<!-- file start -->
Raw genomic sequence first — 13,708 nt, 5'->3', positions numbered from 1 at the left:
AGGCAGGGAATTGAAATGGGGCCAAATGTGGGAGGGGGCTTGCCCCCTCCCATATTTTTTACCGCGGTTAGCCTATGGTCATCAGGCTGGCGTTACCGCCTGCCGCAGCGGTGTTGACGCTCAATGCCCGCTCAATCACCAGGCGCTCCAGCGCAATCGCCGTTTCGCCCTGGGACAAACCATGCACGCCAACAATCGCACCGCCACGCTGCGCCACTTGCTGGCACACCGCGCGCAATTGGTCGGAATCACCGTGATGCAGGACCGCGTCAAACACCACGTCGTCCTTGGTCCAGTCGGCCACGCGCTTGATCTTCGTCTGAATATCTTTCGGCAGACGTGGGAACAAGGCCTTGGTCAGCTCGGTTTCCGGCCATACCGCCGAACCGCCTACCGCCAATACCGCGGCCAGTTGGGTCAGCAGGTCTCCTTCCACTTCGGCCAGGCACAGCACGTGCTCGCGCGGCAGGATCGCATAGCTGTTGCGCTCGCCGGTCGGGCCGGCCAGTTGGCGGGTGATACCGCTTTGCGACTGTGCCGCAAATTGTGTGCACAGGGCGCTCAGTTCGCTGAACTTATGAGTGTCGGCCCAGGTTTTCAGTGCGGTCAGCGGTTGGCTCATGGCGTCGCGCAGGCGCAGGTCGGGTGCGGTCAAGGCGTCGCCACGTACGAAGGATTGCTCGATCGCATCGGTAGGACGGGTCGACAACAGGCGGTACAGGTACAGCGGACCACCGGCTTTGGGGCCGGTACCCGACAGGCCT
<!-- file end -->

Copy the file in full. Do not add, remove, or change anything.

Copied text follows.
Raw genomic sequence first — 13,708 nt, 5'->3', positions numbered from 1 at the left:
AGGCAGGGAATTGAAATGGGGCCAAATGTGGGAGGGGGCTTGCCCCCTCCCATATTTTTTACCGCGGTTAGCCTATGGTCATCAGGCTGGCGTTACCGCCTGCCGCAGCGGTGTTGACGCTCAATGCCCGCTCAATCACCAGGCGCTCCAGCGCAATCGCCGTTTCGCCCTGGGACAAACCATGCACGCCAACAATCGCACCGCCACGCTGCGCCACTTGCTGGCACACCGCGCGCAATTGGTCGGAATCACCGTGATGCAGGACCGCGTCAAACACCACGTCGTCCTTGGTCCAGTCGGCCACGCGCTTGATCTTCGTCTGAATATCTTTCGGCAGACGTGGGAACAAGGCCTTGGTCAGCTCGGTTTCCGGCCATACCGCCGAACCGCCTACCGCCAATACCGCGGCCAGTTGGGTCAGCAGGTCTCCTTCCACTTCGGCCAGGCACAGCACGTGCTCGCGCGGCAGGATCGCATAGCTGTTGCGCTCGCCGGTCGGGCCGGCCAGTTGGCGGGTGATACCGCTTTGCGACTGTGCCGCAAATTGTGTGCACAGGGCGCTCAGTTCGCTGAACTTATGAGTGTCGGCCCAGGTTTTCAGTGCGGTCAGCGGTTGGCTCATGGCGTCGCGCAGGCGCAGGTCGGGTGCGGTCAAGGCGTCGCCACGTACGAAGGATTGCTCGATCGCATCGGTAGGACGGGTCGACAACAGGCGGTACAGGTACAGCGGACCACCGGCTTTGGGGCCGGTACCCGACAGGCCT